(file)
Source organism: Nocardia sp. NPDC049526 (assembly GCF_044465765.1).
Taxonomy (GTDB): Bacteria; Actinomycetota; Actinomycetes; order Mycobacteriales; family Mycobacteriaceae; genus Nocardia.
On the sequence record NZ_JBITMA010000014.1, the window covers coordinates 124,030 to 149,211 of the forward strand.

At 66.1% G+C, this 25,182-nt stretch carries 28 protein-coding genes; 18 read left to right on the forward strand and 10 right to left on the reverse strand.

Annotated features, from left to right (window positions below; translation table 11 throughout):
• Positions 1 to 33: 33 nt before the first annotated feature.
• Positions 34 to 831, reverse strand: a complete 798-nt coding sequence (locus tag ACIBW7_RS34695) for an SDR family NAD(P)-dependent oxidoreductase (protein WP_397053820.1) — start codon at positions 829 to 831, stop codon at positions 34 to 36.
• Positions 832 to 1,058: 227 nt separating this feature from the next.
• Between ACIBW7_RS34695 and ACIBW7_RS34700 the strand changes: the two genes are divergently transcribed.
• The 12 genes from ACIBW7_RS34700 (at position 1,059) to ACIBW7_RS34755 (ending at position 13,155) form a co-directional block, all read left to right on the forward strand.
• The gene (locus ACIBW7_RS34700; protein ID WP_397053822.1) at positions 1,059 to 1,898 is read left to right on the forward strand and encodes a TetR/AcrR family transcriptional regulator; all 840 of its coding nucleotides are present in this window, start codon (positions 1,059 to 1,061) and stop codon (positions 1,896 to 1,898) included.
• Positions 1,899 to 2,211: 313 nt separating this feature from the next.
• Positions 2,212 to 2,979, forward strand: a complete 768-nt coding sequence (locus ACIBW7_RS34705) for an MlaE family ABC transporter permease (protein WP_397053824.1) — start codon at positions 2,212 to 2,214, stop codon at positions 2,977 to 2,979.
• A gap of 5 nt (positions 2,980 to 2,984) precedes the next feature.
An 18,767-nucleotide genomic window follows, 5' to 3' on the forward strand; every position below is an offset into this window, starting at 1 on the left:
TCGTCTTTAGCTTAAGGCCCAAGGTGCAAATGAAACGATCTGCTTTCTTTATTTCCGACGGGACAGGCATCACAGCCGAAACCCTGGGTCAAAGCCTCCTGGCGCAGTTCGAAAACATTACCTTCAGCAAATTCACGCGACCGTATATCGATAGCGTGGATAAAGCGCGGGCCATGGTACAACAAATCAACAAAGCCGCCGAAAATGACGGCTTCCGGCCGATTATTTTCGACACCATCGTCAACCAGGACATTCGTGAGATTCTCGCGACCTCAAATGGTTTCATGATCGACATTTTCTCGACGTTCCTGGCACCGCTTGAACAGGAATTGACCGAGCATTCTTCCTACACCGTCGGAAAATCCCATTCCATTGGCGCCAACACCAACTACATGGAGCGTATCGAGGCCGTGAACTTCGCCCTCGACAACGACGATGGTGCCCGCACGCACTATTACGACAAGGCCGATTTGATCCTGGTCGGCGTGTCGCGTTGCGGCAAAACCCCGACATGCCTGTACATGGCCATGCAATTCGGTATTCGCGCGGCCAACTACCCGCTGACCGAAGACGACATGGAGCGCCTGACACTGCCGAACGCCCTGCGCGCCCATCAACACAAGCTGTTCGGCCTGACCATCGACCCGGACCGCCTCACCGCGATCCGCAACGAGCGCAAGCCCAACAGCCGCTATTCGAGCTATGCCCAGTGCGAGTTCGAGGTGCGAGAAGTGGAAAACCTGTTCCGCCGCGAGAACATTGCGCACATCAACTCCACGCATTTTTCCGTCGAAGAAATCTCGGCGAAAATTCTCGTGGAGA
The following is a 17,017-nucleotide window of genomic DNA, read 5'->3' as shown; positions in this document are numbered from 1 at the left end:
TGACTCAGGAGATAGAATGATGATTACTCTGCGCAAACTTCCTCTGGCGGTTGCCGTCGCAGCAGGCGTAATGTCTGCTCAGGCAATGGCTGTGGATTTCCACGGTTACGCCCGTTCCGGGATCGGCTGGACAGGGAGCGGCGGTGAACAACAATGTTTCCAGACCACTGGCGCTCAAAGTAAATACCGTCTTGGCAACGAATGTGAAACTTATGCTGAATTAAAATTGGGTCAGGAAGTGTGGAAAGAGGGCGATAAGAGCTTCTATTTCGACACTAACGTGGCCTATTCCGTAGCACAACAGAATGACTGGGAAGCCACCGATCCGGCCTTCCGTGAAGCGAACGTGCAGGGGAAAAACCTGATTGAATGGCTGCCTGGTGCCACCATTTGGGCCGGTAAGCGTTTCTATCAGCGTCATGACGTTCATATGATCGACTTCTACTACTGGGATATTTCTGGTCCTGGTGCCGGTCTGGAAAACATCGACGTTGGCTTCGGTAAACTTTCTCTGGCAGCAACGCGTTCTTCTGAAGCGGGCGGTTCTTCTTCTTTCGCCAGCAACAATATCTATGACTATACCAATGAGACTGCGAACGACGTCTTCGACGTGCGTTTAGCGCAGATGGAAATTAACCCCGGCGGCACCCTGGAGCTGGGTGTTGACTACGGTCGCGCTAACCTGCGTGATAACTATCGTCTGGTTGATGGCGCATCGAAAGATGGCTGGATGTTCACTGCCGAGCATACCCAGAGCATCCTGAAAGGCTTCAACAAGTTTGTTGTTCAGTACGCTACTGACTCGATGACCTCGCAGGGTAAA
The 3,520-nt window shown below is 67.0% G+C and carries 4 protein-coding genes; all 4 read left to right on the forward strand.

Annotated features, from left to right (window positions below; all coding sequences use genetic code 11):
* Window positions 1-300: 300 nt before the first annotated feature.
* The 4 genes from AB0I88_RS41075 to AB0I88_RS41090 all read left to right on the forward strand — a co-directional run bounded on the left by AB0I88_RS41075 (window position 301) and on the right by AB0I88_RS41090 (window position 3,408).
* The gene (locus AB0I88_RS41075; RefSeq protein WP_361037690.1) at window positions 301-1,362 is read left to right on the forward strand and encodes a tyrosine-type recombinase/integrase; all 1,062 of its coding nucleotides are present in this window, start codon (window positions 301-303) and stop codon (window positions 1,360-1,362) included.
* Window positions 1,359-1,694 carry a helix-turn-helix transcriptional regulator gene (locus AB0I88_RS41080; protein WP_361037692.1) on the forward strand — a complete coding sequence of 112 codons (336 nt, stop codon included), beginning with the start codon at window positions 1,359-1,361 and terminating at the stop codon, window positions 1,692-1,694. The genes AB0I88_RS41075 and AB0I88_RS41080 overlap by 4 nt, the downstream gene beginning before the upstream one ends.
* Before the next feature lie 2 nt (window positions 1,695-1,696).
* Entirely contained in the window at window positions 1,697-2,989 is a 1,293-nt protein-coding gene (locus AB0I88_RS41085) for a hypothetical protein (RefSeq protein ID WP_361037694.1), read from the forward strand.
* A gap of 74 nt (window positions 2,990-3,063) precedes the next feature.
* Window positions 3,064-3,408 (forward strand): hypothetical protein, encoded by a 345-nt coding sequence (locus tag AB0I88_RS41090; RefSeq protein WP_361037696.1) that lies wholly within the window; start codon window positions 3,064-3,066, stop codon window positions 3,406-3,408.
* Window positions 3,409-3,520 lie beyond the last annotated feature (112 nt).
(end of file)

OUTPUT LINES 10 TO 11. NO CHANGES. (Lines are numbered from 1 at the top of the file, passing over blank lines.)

• The 12 genes from ACIBW7_RS34700 (at position 1,059) to ACIBW7_RS34755 (ending at position 13,155) form a co-directional block, all read left to right on the forward strand.
• The gene (locus ACIBW7_RS34700; protein ID WP_397053822.1) at positions 1,059 to 1,898 is read left to right on the forward strand and encodes a TetR/AcrR family transcriptional regulator; all 840 of its coding nucleotides are present in this window, start codon (positions 1,059 to 1,061) and stop codon (positions 1,896 to 1,898) included.